The story of Cinderella in Rossini’s La Cenerentola that opened Sunday afternoon at San Francisco’s War Memorial Opera House may not be the one you are familiar with, but it’s just as likely to charm your senses and leave you sighing for the pleasures of romantic love and the imagination of childhood. Judging by the applause, Cinderella was the audience's favourite production of the season.

The production revived for this season is the 1967 design by Jean-Pierre Ponnelle, who designed and directed some 15 productions for the San Francisco house beginning in 1958. The sets designs, which have been refurbished, portray the pivotal locations of Cinderella’s life: the house of the wicked stepdad Don Magnifico, where Cinderella is little more than an abused serving girl, and the royal palace, where she is exalted and admired as a beloved treasure. In dark gray lines on white, the sets are a collision of 18th century architectural drawings and a mansion by Edward Gorey. Medallions, arches, satyrs, nymphs and gargoyles abound. And in front of this panorama of Baroque and gothic sets parade the brilliantly costumed characters.

Cinderella, aka Angelina, was sung by French mezzo-soprano Karine Deshayes. She has indeed a beautiful voice, rich in color and mind-bogglingly flexible, which actually could be said of all the singers, none of whom had any difficulty zipping through Rossini’s fiendish fioritura. Rather, they seemed to revel in the long runs, adding a gleeful fervor to the raucous characters that seemed to have stepped out of the soul of commedia dell’arte and into the decorous and delicious world of fairy tale princesses and princes.

American tenor René Barbera played Prince Ramiro. He has a vivid and focused sound that blended well with Deshayes. Barbera is a graduate of the Lyric Opera of Chicago’s Ryan Opera Center as well as an alumnus of the Merola Opera Program.

Deshayes and her two vain and silly stepsisters, sung by current Adler fellows Maria Valdes (Clorinda) and Zanda Svede (Tisbe), seemed hesitant and almost demure at the beginning of the first act. But with the arrival, or rather awakening, of Don Magnifico, sung and acted with gusto by bass-baritone Carlos Chausson, the sound and the intensity amped up. Chausson was simply alight with daffy ambition and inelegant conniving.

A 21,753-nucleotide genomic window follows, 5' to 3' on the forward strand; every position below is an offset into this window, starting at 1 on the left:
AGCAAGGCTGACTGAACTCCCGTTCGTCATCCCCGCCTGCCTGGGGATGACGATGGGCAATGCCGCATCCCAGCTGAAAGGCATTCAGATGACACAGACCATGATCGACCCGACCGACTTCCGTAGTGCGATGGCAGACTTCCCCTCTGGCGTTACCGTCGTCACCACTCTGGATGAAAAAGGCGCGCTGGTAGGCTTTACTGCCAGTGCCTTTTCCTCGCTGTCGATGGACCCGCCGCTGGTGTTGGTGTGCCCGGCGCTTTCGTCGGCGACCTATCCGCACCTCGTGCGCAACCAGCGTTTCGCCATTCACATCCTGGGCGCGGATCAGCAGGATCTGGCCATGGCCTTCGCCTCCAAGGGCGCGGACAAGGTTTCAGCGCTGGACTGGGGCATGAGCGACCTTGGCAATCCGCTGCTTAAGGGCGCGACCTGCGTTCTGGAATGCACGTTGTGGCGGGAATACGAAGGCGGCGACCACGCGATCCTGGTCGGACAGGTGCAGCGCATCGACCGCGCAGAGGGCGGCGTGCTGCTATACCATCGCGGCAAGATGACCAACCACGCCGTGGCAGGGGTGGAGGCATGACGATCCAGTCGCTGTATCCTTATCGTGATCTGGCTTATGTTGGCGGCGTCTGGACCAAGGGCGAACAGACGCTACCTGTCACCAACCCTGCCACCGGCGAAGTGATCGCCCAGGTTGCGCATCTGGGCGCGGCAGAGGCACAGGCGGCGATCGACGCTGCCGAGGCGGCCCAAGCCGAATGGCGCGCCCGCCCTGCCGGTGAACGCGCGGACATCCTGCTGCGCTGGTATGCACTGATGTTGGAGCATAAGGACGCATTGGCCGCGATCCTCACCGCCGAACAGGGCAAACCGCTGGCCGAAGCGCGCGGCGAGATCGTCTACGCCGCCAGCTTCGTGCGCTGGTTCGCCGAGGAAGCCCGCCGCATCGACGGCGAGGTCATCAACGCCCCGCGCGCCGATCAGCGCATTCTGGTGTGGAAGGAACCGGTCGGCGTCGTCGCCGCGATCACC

He was supported in this comic energy by Efraín Solís, who sang the role of Dandini, the valet who swaps places with Prince Ramiro so that the latter can observe the character of his potential brides. Vigorous and delightful, the two baritones were the twin poles of comic energy that drove the production.

Not only does the wicked stepmom become an avaricious stepdad, but also the fairy godmother is turned into the prince’s aged tutor, Alidoro, sung by bass-baritone Christian Van Horn, who dresses as a ragged beggar in his search to find the kindest and most generous bride for his royal student.

The chorus was all male, assembled as the Prince’s courtiers who move his suit along in fair weather and foul. They were splendid in their red military gear and their black tie.

Gregory Fortner directed what appears to be a revivified version of previous San Francisco Opera productions, and using broad comedic movement. Using Rossini’s music as the guidelines for his actor’s movements, he achieved a highly choreographed interpretation of the opera. At vital theatrical moments the comic characters, and that includes everyone except Cinderella and the Prince, all move to the music, whether stepping with small or large steps, or gesticulating in orderly or disorderly fashion. Then there is the moment between scenes when a group of courtiers huddle under pouring rain in front of the grotesque and dilapidated mansion of Don Magnifico, as an homage to the Gorey-like scenery. Everyone put their most agile and sprightly foot forward. And I applaud Maria Valdes’ ability to stand en pointe, not just once but half a dozen times, and without a support.

Although the exotic and mysterious glass slipper has been replaced by a glitteringly precious bracelet, the opera is not without its human insights. At the palace, in the guise of a mysterious veiled woman, Cinderella sings about her expectations and the man she would love. What does she want? Oh, just what every woman wants from a man: respect, love and kindness.

Rossini and his librettist Jacopo Ferretti wrote La Cenerentola in 1817. Freud should have gone to the opera more often.